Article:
The 18th and 19th centuries saw a long period of persecution against the Catholic majority, many of who lived in poverty. In spite of this oppression, however, the famous Maigue Poets strove to keep alive their ancient Gaelic Poetry in towns like Croom and Bruree. The Great Famine of the 1840s set in motion mass emigration and a huge decline in Irish as a spoken language in the county. This began to change around the beginning of the 20th century, as changes in law from the British Government enabled the farmers of the county to purchase lands they had previously only held as tenants, paying high rent to absentee landlords.
Kerry (Irish: Ciarraí or more anciently Ciarraighe) means the “people of Ciar” which was the name of the pre-Gaelic tribe who lived in part of the present county. The legendary founder of the tribe was Ciar, son of Fergus mac Róich. In Old Irish “Ciar” meant black or dark brown, and the word continues in use in modern Irish as an adjective describing a dark complexion. The suffix raighe, meaning people/tribe, is found in various -ry place names in Ireland, such as Osry – Osraighe Deer-People/Tribe. The county’s nickname is the Kingdom.
Lordship of Ireland
On August 27, 1329, by Letters Patent, Maurice FitzGerald, 1st Earl of Desmond was confirmed in the feudal seniority of the entire county palatine of Kerry, to him and his heirs male, to hold of the Crown by the service of one knight’s fee. In the 15th century, the majority of the area now known as County Kerry was still part of the County Desmond, the west Munster seat of the Earl of Desmond, a branch of the Hiberno-Norman FitzGerald dynasty, known as the Geraldines.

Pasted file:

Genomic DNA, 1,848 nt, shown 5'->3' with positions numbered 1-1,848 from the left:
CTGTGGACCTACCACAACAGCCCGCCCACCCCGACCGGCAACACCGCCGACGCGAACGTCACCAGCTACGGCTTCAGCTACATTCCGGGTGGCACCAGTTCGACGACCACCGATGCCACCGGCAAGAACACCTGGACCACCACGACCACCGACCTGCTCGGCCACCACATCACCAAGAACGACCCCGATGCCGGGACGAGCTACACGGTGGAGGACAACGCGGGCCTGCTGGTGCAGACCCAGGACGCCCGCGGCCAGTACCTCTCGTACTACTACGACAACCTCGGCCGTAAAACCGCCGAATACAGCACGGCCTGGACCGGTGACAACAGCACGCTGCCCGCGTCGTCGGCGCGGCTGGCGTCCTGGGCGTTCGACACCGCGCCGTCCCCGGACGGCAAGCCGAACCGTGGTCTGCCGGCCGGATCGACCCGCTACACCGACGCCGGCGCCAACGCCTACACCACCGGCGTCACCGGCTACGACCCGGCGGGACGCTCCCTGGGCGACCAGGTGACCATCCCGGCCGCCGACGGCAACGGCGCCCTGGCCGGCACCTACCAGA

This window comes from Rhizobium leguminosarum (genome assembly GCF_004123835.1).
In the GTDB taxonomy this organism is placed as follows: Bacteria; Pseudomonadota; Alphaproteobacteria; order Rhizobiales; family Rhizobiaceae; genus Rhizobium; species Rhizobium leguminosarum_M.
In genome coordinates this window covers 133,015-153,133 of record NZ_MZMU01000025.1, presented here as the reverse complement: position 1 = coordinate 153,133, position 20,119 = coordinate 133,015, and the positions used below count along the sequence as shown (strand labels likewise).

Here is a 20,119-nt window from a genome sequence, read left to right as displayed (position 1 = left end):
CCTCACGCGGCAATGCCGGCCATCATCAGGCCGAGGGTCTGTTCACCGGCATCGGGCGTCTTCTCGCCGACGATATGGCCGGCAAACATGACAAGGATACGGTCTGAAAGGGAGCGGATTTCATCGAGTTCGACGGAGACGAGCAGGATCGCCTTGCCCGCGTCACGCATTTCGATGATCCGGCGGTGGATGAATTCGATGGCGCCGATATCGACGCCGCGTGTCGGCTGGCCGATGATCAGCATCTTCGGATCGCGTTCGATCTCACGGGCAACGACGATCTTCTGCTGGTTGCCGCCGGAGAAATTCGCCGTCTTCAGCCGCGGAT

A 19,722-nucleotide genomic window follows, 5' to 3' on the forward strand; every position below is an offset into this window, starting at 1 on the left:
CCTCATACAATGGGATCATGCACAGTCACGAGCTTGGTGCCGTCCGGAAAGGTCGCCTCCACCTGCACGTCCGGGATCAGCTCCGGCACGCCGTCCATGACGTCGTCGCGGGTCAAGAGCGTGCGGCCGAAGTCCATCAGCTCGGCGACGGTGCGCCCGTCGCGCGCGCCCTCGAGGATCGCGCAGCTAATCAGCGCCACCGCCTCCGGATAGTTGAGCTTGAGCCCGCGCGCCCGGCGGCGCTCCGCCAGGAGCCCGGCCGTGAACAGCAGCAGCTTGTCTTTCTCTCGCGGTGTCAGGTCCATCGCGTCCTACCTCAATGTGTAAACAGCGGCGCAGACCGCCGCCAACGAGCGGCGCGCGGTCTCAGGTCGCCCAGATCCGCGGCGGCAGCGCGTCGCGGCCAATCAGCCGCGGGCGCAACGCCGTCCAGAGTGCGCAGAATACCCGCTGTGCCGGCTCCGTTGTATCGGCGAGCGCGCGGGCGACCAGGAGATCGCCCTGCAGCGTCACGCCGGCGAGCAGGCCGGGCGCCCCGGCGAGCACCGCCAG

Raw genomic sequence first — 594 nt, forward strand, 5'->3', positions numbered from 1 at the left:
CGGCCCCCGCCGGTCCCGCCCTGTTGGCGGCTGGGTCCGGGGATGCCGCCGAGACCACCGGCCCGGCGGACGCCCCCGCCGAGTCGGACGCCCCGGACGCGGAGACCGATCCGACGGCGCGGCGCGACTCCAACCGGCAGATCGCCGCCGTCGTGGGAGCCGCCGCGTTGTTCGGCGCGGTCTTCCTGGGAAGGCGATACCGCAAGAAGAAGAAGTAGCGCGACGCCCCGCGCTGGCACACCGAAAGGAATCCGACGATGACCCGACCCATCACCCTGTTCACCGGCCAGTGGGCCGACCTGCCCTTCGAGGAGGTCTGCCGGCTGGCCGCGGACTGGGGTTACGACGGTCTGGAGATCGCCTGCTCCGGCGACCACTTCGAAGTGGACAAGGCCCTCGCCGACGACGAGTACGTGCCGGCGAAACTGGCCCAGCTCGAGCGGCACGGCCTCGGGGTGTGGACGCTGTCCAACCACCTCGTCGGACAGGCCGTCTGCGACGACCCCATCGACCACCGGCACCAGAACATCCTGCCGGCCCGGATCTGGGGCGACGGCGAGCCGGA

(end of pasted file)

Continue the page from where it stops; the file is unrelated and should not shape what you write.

Kingdom of Ireland
In 1580, during the Second Desmond Rebellion, one of the most infamous massacres of the Sixteenth century, the Siege of Smerwick, took place at Dún an Óir near Ard na Caithne (Smerwick) at the tip of the Dingle Peninsula. The 600-strong Italian, Spanish and Irish papal invasion force of James Fitzmaurice Fitzgerald was besieged by the English forces and massacred.
In 1588 when the fleet of the Spanish Armada in Ireland were returning to Spain during stormy weather, many of their ships sought shelter at the Blasket Islands and some were wrecked.
During the Nine Years War, Kerry was again the scene of conflict, as the O’Sullivan Beare clan joined the rebellion. In 1602, their castle at Dunboy was besieged and taken by English troops. Donal O’Sullivan Beare, in an effort to escape English retribution and to reach his allies in Ulster, marched all the clan’s members and dependents to the north of Ireland. Due to harassment by hostile forces and the freezing weather, very few of the 1,000 O’Sullivans who set out reached their destination.
In the aftermath of the War, much of the native owned land in Kerry was confiscated and given to English settlers or ‘planters’. The head of the MacCarthy Mor family, Florence MacCarthy was imprisoned in London and his lands were divided between his relatives and colonists from England, such as the Browne family.
In the 1640s, Kerry was engulfed by the Irish Rebellion of 1641, an attempt by Irish Catholics to take power in the Protestant Kingdom of Ireland. The rebellion in Kerry was led by Donagh McCarthy, 1st Viscount Muskerry. McCarthy held the county during the subsequent Irish Confederate Wars and his forces were some of the last to surrender to the Cromwellian conquest of Ireland in 1652. The last stronghold to fall was Ross Castle, near Killarney.